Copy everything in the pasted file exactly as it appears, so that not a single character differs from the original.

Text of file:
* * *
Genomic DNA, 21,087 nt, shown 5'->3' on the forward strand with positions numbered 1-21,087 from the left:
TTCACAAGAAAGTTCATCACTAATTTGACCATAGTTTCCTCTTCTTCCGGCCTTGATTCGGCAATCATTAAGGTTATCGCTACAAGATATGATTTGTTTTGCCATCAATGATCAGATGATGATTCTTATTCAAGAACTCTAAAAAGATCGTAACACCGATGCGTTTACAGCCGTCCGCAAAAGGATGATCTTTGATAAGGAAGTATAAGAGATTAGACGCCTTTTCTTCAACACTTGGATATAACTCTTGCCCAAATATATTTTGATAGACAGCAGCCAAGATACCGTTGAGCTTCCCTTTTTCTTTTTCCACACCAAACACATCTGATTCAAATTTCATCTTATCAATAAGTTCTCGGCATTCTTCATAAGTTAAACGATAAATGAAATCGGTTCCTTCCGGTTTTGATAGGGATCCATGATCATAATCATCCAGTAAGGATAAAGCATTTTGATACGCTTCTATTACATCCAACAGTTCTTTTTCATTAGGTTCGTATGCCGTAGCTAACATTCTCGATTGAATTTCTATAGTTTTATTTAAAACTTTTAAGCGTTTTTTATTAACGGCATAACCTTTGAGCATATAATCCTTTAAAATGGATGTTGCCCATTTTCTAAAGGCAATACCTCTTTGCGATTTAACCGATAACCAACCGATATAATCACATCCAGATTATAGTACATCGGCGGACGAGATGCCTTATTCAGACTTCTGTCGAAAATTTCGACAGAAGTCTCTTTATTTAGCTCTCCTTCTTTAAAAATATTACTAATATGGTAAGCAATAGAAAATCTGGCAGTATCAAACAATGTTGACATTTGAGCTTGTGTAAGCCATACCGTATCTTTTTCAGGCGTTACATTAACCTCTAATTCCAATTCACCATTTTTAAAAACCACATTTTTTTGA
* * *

Genomic DNA, 21,087 nt, shown 5'->3' on the forward strand with positions numbered 1-21,087 from the left:
TTCACAAGAAAGTTCATCACTAATTTGACCATAGTTTCCTCTTCTTCCGGCCTTGATTCGGCAATCATTAAGGTTATCGCTACAAGATATGATTTGTTTTGCCATCAATGATCAGATGATGATTCTTATTCAAGAACTCTAAAAAGATCGTAACACCGATGCGTTTACAGCCGTCCGCAAAAGGATGATCTTTGATAAGGAAGTATAAGAGATTAGACGCCTTTTCTTCAACACTTGGATATAACTCTTGCCCAAATATATTTTGATAGACAGCAGCCAAGATACCGTTGAGCTTCCCTTTTTCTTTTTCCACACCAAACACATCTGATTCAAATTTCATCTTATCAATAAGTTCTCGGCATTCTTCATAAGTTAAACGATAAATGAAATCGGTTCCTTCCGGTTTTGATAGGGATCCATGATCATAATCATCCAGTAAGGATAAAGCATTTTGATACGCTTCTATTACATCCAACAGTTCTTTTTCATTAGGTTCGTATGCCGTAGCTAACATTCTCGATTGAATTTCTATAGTTTTATTTAAAACTTTTAAGCGTTTTTTATTAACGGCATAACCTTTGAGCATATAATCCTTTAAAATGGATGTTGCCCATTTTCTAAAGGCAATACCTCTTTGCGATTTAACCGATAACCAACCGATATAATCACATCCAGATTATAGTACATCGGCGGACGAGATGCCTTATTCAGACTTCTGTCGAAAATTTCGACAGAAGTCTCTTTATTTAGCTCTCCTTCTTTAAAAATATTACTAATATGGTAAGCAATAGAAAATCTGGCAGTATCAAACAATGTTGACATTTGAGCTTGTGTAAGCCATACCGTATCTTTTTCAGGCGTTACATTAACCTCTAATTCCAATTCACCATTTTTAAAAACCACATTTTTTTGA